Remarks by Privacy Commissioner of Canada regarding his 2015-16 Annual Report to Parliament
September 27, 2016
The Privacy Commissioner of Canada, Daniel Therrien, made the following statement during a press conference at the National Press Theatre in Ottawa.
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My annual report to Parliament was tabled this morning. The report highlights the urgent need to modernize Canada’s privacy framework. It also discusses some of our recent national security-related work.
The fast-paced and persistent nature of technological change is putting ever-greater pressure on privacy. This environment demands a more modern approach to protecting personal information.
As a society, we are trying to use 20th Century tools to deal with 21st Century privacy problems, and it is clear those tools are increasingly insufficient.
Meanwhile, 90% of Canadians are very concerned about their inability to protect their privacy.
This is why, for example, we have launched public consultations — one on the issue of online reputation and another aimed at identifying possible solutions to address growing challenges related to consent for the collection and use of personal information. Consent based on information found in long terms and conditions that no one reads is not a realistic way to protect privacy. We must do better.
Ultimately, I believe the government should give greater priority to ensuring Canada has a robust and modern privacy protection framework. That means new laws and policies; it also means resources to ensure privacy risks are adequately mitigated.
There are real consequences if we don’t act: the risk of data breaches; excessive collection and sharing of personal information by businesses and governments; and trust in the digital economy, a key condition of economic growth, may be threatened.
Some governments have already moved forward to strengthen their privacy protection frameworks — most notably the European Union There is a risk that, if European authorities no longer find Canada’s privacy laws essentially equivalent to those protecting E.U. nationals, commerce between Canada and Europe may become more difficult. This is what happened to the U.S. when the Safe Harbour agreement was found invalid by E.U. courts.
I’ll turn now to work in the area of national security.
The annual report discusses the first phase of our review of how the Security of Canada Information Sharing Act (SCISA)was implemented and applied in the first six months after it came into force following the passage of Bill C-51.
My office has found that the privacy impact of the new authorities conferred by this new legislation was not properly evaluated during implementation and we have recommended that formal Privacy Impact Assessments be performed.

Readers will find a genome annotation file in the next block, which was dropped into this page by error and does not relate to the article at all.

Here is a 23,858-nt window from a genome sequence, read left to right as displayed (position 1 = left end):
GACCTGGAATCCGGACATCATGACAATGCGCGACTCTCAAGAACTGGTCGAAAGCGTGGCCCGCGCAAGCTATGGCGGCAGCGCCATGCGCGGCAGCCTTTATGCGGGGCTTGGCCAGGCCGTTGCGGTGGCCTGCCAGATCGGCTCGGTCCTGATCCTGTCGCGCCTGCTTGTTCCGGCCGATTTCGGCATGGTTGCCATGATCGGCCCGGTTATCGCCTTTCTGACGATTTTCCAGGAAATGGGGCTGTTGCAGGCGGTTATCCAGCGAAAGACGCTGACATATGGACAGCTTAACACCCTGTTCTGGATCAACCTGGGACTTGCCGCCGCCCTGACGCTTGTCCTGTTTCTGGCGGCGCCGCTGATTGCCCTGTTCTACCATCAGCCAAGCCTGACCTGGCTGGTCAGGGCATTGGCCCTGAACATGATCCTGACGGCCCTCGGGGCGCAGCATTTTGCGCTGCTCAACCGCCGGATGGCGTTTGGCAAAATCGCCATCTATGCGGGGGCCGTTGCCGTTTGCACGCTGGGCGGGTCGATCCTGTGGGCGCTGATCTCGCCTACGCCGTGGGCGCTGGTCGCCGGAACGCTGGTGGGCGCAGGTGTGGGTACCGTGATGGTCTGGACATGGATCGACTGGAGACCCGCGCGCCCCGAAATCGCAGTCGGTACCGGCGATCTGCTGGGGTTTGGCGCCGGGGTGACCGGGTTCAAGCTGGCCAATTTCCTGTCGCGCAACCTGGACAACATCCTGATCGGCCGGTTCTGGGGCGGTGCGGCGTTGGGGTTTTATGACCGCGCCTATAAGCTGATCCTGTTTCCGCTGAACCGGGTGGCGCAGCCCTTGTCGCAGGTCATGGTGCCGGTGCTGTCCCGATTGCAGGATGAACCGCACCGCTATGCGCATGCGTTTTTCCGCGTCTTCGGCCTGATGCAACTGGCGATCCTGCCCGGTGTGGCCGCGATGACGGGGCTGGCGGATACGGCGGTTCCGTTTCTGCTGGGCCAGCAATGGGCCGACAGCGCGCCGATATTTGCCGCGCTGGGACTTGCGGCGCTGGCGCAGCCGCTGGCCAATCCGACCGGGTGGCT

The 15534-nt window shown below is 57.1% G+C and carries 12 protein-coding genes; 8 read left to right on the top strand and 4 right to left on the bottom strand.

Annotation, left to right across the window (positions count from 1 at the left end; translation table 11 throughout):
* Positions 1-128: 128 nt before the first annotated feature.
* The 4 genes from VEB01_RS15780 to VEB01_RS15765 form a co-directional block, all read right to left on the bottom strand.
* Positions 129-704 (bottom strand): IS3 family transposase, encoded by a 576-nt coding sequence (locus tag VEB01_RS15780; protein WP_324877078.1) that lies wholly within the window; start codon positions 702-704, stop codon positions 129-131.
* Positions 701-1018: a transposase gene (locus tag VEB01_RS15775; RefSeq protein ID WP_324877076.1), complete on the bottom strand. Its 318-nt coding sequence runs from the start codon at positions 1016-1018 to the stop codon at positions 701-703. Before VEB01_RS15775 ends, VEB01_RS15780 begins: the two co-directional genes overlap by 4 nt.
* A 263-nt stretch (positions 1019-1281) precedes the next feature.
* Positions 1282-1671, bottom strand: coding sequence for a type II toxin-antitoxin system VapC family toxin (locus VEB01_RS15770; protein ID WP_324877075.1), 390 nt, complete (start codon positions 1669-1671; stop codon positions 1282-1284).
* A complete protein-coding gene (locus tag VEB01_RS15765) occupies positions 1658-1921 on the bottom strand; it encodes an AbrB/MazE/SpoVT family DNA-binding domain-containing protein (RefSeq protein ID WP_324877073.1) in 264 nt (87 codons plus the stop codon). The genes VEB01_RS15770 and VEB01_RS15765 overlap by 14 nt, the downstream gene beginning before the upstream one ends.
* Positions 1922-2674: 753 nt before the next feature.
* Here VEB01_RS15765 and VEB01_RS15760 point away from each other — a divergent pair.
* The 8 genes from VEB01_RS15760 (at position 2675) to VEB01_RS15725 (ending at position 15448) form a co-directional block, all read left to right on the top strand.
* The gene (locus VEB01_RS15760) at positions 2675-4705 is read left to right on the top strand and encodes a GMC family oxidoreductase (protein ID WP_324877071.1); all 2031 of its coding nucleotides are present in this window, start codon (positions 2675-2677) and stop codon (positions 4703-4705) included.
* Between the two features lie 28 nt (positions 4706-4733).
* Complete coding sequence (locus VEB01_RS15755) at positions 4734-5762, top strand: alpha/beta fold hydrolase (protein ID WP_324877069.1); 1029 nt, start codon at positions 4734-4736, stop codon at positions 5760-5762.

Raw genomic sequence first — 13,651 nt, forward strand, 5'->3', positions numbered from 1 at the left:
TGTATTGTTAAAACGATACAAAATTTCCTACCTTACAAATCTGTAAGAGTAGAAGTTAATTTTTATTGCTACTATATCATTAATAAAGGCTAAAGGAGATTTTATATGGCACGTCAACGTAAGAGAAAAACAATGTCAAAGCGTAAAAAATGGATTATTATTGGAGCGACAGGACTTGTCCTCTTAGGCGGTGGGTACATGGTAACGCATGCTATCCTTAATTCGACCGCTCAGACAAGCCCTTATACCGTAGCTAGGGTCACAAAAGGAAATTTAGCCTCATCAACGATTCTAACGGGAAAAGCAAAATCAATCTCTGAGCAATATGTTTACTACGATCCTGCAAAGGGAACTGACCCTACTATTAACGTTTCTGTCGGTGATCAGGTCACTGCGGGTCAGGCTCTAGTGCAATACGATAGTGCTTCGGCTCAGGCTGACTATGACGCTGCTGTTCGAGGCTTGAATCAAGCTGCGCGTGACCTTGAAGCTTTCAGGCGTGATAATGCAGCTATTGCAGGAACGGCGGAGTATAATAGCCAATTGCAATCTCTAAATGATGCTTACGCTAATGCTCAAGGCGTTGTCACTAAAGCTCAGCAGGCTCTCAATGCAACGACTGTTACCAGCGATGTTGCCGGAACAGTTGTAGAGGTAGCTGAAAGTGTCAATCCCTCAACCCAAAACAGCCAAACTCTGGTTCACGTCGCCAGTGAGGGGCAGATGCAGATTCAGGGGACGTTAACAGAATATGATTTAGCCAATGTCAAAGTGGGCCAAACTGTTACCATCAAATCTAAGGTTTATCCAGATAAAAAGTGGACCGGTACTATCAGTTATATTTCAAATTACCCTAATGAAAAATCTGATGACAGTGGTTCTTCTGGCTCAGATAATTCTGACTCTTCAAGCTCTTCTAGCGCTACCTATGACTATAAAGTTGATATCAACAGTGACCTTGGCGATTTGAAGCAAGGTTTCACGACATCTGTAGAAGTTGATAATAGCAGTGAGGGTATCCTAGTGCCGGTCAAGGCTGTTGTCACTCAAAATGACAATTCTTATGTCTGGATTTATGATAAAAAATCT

Privacy Impact Assessments are a key tool in reducing privacy risks and government policy requires they be conducted when departments establish any new or substantially modified program or activity involving personal information.
It was therefore quite surprising to learn that most departments did not conduct Privacy Impact Assessments related to implementation of SCISA’s new authorities, particularly given the government had said this legislation was crucial in addressing gaps in its ability to protect the public.
Another concern we have is that a guidance document developed by Public Safety Canada to help federal employees implement the SCISA lacks key information on how to apply the legislation's broad legal standards, thus creating risks of over sharing and use of personal information.
Public Safety agreed with our recommendation to improve the guidance document; however, a year after we provided that advice, still no changes have been made.
Many of you will remember that, earlier this year, it came to light that the Communications Security Establishment had shared metadata that had not been properly minimized with international security partners.
At the time, the message from the CSE and the government was that the sharing had been stopped for the time being, and that the privacy risk was minimal, in part because the metadata did not constitute sensitive private information as it did not include contents of communications.
We questioned the CSE’s contention that the risk to privacy was minimal. Metadata can in fact reveal very sensitive information about individuals’ activities, associates, interests and lives.
It serves the interests of no one to downplay the significance of privacy breaches. To the contrary, I think it would be helpful if the government was more transparent with Canadians on these important points: First, why is the collection of metadata essential to national security — so that Canadians understand the value of this activity in protecting them — and, second, an acknowledgement that there are indeed risks when things go awry — so that the risks can be weighed with the benefits.
Greater transparency would foster a more complete debate about national security and privacy. This also holds true for the recently announced Government consultations on Bill C-51.
As you can see, there are important challenges in both the private and public sectors which need to be addressed to ensure Canadians’ privacy is protected.
I would be pleased to further discuss the issues I’ve just mentioned, and anything else you may find of interest in our annual report.
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